August 15, 2007 | David F. Coppedge

Stupid Evolution Quote of the Week: Shark Chefs and Finger Food

A press release from University of Florida wins this week’s prize for trying to make dogmatism funny (or at least appealing to snackers):

When the first four-legged animals sprouted fingers and toes, they took an ancient genetic recipe and simply extended the cooking time, say University of Florida scientists writing in Wednesday’s issue of the journal PLoS ONE.
    Even sharks – which have existed for more than half a billion years – have the recipe for fingers in their genetic cookbook – not to eat them, but to grow them.

But sharks don’t have fingers, you say?  Right; they just had the recipe but never used it: “the genetic processes necessary to muster fingers and toes existed more than 500 million years ago in the common ancestor of fish with cartilaginous skeletons and bony fish – more than 135 million years before digits debuted in the earliest limbed animals,” the article says.
    And what were these finger genes doing 135 million years before they were used?  Just making fins, apparently.  “…sharks and many other types of fish do not form more dramatic appendages during this late phase of Hox gene expression because it occurs briefly and only in a narrow band of cells, compared with the more extended time frame and larger anatomical area needed to prefigure the hand and foot in limbed animals.”
    So for 135 million years, no animal ever tried the latent innovation.  But when it was time for fingers and toes to debut, their appearance was “an extremely dramatic, important point in evolution that has captured the interest of many.”  Otherwise we would be playing finball instead of handball.
    “The finding shows what was thought to be a relatively recent evolutionary innovation existed eons earlier than previously believed,” the article says.  The following paragraph makes it all so plausible:

“We’ve uncovered a surprising degree of genetic complexity in place at an early point in the evolution of appendages,” said developmental biologist Martin Cohn, an associate professor with the UF departments of zoology and anatomy and cell biology and a member of the UF Genetics Institute.  “Genetic processes were not simple in early aquatic vertebrates only to become more complex as the animals adapted to terrestrial living.  They were complex from the outset.  Some major evolutionary innovations, like digits at the end of limbs, may have been achieved by prolonging the activity of a genetic program that existed in a common ancestor of sharks and bony fishes.”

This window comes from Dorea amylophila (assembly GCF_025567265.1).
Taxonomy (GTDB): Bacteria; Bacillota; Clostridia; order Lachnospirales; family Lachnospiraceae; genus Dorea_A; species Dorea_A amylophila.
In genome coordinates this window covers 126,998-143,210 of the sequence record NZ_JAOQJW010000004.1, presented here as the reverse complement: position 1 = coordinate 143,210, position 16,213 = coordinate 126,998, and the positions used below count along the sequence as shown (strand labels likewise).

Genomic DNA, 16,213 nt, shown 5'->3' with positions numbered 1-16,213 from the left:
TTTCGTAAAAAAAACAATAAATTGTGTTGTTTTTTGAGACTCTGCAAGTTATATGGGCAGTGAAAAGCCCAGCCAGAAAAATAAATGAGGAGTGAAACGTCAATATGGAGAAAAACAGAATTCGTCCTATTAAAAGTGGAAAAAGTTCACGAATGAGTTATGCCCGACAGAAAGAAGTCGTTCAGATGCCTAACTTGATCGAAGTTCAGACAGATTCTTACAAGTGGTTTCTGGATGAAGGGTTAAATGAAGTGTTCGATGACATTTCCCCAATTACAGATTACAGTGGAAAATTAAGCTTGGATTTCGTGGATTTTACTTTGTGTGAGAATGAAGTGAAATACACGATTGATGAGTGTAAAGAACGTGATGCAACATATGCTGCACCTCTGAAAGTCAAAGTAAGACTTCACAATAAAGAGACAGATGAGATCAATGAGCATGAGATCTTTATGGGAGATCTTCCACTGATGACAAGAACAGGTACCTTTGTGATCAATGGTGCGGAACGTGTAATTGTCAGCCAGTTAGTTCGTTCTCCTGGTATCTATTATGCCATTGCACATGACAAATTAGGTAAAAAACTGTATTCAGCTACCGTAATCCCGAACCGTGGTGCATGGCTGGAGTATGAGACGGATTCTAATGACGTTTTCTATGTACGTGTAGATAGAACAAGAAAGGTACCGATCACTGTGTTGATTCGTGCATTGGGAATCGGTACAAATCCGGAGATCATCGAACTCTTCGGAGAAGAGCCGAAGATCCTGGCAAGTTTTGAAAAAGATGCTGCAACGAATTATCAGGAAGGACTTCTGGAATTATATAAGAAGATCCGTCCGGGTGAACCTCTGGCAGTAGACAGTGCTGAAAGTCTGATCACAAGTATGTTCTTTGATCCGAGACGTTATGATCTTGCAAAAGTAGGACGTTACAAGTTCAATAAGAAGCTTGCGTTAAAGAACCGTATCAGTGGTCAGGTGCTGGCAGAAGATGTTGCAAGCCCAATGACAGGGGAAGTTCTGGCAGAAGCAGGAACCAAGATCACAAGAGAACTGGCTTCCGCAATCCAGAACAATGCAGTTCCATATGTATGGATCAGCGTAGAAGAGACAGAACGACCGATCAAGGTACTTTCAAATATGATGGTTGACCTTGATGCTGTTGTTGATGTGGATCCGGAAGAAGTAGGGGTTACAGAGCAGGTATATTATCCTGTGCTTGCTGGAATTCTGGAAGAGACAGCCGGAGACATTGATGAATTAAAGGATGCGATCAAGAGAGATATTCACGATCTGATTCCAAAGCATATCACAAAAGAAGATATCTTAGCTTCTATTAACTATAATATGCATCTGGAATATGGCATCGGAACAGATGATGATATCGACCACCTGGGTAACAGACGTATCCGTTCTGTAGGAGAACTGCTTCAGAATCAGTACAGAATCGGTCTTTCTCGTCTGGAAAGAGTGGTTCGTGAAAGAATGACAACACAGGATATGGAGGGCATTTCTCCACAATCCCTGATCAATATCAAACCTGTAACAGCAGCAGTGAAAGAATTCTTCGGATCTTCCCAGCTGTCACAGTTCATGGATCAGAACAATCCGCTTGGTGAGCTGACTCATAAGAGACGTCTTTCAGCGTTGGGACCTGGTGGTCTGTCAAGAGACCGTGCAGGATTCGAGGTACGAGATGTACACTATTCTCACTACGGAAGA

Question: What was the observation that gave rise to all this kitchen prose?  Scientists at UFL watched the pattern of expression in Hox genes in living sharks, and “discovered a phase of gene expression in sharks that was thought until recently to occur only when digits began to form in limbed animals.”  Well, then, (snap fingers): evolution is the only possible explanation.

It’s the only possible answer because it is the only answer the Darwin Party will allow in the arena, which has become a circus.  Let’s all do Steve Martin’s rendition of “When the shark bites…” while re-reading the quote at top right of this page.
Update: National Geographic was quick to join the feeding frenzy.  “The discovery pushes back the date of the evolutionary ‘fin to limb’ advance by some 135 million years,” the article said.  Which quote do you think should win?  The one above or this one by Marcus C. Davis?

Dramatically different ways of being—new forms, new functionsmay evolve through relatively minor adjustments to existing genes and gene functions,” Davis said.
    “It only requires modifications—‘tweaks’—if you will, to previously existing genetic systems,” he said.
    “A symphony can play dramatically different compositions by changing the role each musician plays, [but] only on occasion are instruments added or lost.”

And here you thought all along that symphonies were played by intelligent design.  Not this one.  It’s Darwin’s overture to his comic opera Farcical, dopus 135M, starring the fat lady who always sings last, Tinker Bell.

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